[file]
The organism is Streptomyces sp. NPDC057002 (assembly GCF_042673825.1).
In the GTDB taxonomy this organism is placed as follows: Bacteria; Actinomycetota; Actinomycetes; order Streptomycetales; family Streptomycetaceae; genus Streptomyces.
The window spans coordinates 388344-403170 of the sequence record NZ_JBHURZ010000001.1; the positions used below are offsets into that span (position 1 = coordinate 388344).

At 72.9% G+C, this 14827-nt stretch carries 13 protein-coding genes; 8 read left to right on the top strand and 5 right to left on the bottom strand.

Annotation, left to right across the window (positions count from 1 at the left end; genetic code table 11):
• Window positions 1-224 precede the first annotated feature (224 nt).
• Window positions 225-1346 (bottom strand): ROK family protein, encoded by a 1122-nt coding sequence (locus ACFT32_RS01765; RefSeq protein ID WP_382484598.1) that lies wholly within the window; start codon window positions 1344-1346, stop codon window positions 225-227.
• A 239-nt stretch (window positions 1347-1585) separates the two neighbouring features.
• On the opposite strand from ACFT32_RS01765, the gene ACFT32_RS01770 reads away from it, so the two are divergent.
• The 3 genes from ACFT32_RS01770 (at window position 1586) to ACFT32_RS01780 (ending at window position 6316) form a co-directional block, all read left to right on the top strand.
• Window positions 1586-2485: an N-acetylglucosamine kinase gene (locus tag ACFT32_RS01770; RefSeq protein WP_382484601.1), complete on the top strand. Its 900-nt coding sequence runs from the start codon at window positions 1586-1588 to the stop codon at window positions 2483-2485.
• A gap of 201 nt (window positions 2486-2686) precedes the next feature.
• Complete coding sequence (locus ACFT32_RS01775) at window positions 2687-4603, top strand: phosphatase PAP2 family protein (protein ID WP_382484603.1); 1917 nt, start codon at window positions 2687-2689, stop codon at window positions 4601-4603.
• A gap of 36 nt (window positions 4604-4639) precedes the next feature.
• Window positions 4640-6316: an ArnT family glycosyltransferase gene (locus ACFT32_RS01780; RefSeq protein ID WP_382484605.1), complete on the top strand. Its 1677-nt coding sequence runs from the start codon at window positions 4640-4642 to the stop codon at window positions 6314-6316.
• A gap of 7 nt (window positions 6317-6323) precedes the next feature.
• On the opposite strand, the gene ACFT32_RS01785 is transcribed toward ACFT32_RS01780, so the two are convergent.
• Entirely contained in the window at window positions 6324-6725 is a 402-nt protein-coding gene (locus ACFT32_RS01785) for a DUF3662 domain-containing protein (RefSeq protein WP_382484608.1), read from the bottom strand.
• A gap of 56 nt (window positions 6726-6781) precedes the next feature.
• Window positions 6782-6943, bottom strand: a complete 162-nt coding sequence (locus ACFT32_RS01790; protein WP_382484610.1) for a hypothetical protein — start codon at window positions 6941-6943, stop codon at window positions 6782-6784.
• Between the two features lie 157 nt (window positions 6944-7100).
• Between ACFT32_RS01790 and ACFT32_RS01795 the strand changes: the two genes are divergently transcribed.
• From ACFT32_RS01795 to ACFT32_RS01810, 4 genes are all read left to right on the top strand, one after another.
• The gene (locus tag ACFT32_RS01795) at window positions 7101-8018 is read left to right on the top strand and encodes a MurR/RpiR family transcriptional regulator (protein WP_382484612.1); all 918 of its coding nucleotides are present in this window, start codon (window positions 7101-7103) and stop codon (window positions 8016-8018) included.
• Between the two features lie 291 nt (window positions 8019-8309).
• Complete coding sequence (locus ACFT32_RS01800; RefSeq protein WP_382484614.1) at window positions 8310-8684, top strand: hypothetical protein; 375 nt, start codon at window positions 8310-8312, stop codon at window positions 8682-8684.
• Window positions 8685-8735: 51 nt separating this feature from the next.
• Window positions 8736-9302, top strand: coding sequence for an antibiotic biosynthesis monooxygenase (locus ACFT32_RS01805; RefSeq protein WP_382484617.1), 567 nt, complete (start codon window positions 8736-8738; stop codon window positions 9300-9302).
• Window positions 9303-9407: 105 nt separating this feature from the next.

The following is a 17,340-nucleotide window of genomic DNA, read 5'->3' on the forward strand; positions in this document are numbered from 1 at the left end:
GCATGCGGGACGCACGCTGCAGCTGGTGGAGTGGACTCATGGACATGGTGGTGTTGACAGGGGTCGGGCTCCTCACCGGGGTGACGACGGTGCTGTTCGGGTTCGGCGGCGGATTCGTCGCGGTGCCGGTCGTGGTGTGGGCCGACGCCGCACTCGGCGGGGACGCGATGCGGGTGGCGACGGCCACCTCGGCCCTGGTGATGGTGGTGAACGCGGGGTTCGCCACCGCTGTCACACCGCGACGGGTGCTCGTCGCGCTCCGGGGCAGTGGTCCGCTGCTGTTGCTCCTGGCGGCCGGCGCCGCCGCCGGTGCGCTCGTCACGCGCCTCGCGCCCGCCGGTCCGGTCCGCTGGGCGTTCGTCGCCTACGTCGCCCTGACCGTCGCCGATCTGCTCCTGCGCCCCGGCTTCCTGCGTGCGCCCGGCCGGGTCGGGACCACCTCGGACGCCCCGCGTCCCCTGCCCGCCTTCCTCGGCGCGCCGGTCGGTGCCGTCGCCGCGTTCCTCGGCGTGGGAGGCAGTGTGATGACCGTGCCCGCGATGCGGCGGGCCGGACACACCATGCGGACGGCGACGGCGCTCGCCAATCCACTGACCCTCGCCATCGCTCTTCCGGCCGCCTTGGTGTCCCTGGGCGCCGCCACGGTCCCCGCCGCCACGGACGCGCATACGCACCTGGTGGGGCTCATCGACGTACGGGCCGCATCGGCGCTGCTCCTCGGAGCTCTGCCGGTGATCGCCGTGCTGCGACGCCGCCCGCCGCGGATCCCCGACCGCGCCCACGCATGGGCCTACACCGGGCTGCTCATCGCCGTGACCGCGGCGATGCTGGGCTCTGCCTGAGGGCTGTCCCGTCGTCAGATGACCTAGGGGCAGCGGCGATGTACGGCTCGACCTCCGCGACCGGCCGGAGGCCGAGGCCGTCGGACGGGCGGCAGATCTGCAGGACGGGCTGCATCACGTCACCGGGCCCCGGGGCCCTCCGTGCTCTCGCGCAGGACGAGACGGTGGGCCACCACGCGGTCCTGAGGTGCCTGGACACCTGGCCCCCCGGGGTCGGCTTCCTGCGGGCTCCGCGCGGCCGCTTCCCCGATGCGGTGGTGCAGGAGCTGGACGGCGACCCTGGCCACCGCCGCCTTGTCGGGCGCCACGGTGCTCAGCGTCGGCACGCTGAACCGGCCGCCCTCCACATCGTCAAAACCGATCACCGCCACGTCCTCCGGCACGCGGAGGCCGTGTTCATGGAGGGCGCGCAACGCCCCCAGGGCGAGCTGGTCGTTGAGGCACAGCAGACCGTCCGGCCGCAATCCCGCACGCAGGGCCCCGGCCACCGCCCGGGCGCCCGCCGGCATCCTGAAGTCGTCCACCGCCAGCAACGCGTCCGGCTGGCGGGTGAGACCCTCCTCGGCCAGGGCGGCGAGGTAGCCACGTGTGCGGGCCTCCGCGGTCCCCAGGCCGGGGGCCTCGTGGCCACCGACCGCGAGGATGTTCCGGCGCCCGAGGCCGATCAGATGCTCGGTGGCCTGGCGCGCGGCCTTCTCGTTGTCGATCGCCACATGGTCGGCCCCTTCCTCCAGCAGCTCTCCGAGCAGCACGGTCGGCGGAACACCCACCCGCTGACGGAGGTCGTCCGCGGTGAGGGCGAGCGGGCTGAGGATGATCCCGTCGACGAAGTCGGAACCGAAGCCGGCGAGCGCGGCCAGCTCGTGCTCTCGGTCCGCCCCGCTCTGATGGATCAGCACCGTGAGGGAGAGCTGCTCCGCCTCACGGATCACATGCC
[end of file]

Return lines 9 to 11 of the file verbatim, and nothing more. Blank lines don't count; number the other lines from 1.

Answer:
• On the opposite strand from ACFT32_RS01765, the gene ACFT32_RS01770 reads away from it, so the two are divergent.
• The 3 genes from ACFT32_RS01770 (at window position 1586) to ACFT32_RS01780 (ending at window position 6316) form a co-directional block, all read left to right on the top strand.
• Window positions 1586-2485: an N-acetylglucosamine kinase gene (locus tag ACFT32_RS01770; RefSeq protein WP_382484601.1), complete on the top strand. Its 900-nt coding sequence runs from the start codon at window positions 1586-1588 to the stop codon at window positions 2483-2485.